I need a 50 word reply to each student response

Nov 9th, 2015
Steve1995
Category:
Psychology
Price: $10 USD

Question description

ORIGINAL QUESTION:

Attachment

A. Imagine that you are a psychology professional working with first-time parents. One parent says, “Should I just let my baby cry so that he does not get spoiled?" Based on the course materials, discuss the importance of the development of a secure attachment in infancy, addressing the following issue:

  • How might the failure to develop a secure attachment affect a child later in life?
  • What parental/caregiver behaviors can help facilitate the development of a healthy and secure attachment in children? Try to provide an original suggestion, one that is unique, and different from what your peers have already provided.

B. According to Piaget, the infant is in the sensorimotor stage of development. David is a 9-month-old infant who can crawl and stand up holding onto something. He can purposefully crawl toward a ball to roll it. He can find objects that are hidden, and he knows how to get his mother or father to come to him when he cries.

  • Has David completed the sensorimotor stage? Why, or why not? What behaviors would you expect to see next in David?

STUDENT 1 RESPONSE:

Developing a secure attachment with your child is something that should be considered as important as remembering to bring them home from the hospital.  Attachment is “the strong emotional bond that emerges between infant and caregivers.” (Bukatko, 2008, p.247)  Secure attachments bring about strong cognitive, social and emotional development throughout infancy and childhood.

There are two primary schools of thought on the secure attachment bond, learning theory or the ethological view.  Both theories give way to the importance of securing an attachment.  Harlow’s experiment with the monkeys, showed that the security of a physical object that soothed the monkey was greater in securing an attachment than the act of feeding or providing for the monkey.  In the ethological view, the bond is forged by the infant giving signals and the caregiver response will affect the securement of the attachment.

Failure to secure those attachments in infancy could potentially cause the child to grow with attachment issues such as fear of caregivers, lack of trust and poor socialization skills.

The clearest way to secure a healthy attachment between the infant and caregiver would be simply responding to the infant’s needs consistently and appropriately.  This signals to the infant the safety of their needs being met as needed.  Appropriately responding would include a loving, warm touch, an offer of food, changing the diaper and all while responding to the infant through touch, eye contact, and even verbally in a smiling and positive manner.  Remembering that although it may be two in the morning and you have had no sleep, the child’s needs will be met safely and securely.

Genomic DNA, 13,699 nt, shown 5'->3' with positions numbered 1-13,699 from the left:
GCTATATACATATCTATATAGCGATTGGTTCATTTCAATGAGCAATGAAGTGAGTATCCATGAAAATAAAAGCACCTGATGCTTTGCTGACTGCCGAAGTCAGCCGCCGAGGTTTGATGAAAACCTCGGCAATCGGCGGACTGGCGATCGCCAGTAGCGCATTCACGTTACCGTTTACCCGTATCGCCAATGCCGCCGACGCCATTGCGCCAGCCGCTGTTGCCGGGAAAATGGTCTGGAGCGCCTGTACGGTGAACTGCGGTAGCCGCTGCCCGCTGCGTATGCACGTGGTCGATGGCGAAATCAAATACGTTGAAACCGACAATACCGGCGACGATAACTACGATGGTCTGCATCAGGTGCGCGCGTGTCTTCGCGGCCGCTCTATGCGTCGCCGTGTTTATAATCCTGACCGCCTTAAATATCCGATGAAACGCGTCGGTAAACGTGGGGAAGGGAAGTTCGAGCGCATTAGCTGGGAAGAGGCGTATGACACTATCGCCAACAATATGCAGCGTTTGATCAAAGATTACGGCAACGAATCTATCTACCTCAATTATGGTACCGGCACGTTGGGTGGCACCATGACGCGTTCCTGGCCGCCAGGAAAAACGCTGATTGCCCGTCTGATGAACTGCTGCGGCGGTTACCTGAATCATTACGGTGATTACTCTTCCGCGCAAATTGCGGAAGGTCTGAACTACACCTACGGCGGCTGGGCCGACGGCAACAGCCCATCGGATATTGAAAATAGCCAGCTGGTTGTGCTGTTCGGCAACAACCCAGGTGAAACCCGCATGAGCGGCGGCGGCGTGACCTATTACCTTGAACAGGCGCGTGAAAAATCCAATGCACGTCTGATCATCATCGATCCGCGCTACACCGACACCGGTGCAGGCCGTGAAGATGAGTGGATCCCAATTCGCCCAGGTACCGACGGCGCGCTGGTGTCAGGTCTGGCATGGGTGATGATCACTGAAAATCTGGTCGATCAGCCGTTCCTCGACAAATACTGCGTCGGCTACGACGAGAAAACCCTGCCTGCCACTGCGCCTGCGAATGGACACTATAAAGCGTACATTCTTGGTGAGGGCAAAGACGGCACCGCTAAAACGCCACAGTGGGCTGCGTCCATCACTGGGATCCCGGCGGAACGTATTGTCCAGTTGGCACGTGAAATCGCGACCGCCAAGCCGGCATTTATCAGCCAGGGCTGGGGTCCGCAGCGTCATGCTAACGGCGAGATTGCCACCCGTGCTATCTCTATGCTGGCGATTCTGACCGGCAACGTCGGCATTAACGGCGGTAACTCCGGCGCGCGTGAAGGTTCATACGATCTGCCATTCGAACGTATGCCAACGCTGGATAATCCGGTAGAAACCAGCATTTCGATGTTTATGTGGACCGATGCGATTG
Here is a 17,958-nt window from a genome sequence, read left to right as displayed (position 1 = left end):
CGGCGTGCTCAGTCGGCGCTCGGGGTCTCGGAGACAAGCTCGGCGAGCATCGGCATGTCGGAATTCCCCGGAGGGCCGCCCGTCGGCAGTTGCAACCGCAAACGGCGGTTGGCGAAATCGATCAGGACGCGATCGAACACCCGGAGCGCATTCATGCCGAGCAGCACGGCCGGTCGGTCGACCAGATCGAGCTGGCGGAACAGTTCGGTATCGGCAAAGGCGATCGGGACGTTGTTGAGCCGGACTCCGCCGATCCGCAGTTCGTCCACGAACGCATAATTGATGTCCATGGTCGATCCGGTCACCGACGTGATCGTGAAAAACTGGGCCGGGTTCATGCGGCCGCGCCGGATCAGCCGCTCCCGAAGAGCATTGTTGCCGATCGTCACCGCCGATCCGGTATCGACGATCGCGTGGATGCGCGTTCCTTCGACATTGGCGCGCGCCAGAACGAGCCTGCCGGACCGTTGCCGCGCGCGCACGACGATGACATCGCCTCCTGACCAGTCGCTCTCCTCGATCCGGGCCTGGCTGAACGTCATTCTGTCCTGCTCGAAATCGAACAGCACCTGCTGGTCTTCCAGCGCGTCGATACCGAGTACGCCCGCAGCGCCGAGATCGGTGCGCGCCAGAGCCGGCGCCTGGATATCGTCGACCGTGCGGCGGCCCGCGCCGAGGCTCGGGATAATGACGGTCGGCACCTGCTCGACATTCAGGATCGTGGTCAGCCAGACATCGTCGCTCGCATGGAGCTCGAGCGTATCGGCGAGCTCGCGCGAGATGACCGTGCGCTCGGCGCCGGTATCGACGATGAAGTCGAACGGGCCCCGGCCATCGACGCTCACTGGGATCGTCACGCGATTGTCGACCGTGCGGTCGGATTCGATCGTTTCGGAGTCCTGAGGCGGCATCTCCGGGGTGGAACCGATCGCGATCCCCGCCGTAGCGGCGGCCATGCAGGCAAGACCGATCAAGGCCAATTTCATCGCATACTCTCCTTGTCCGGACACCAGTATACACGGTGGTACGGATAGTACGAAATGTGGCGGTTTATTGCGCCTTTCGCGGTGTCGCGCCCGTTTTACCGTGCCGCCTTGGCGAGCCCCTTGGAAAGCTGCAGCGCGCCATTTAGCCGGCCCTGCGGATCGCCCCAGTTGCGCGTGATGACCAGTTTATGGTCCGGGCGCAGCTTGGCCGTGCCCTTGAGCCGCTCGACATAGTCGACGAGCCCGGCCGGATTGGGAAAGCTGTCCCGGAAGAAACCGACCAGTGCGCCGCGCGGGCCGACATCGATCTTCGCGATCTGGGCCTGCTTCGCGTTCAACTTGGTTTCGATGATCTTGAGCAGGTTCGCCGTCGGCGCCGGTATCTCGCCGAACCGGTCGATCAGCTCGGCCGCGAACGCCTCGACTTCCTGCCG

David has not completed the sensorimotor stage.  According to Piaget’s model of this stage, David still has to learn tertiary circular reactions.  This is when David will start to experiment with different actions to get to the same goal.  An example would be that David will let go of a stuffed toy to watch it drop and figure out that if he let go of his cookie the same consequence would happen.  David will also be navigating through the invention of new means through mental combinations stage.  This is a stage where David will learn and develop problem solving and imitate an absent models behavior.  An example of this stage would be David was in daycare today and was observing his friend, Troy.  Troy was very excited and became upset when a caregiver removed Troy from the play area for naptime.  David observed Troy throw his head back in a screaming fit and wail in lost control of his environment.  The next morning while at home with his mother, David was removed from his play area to take his morning nap.  David responds by throwing his head back and wailing as he observed Troy do yesterday while in the daycare.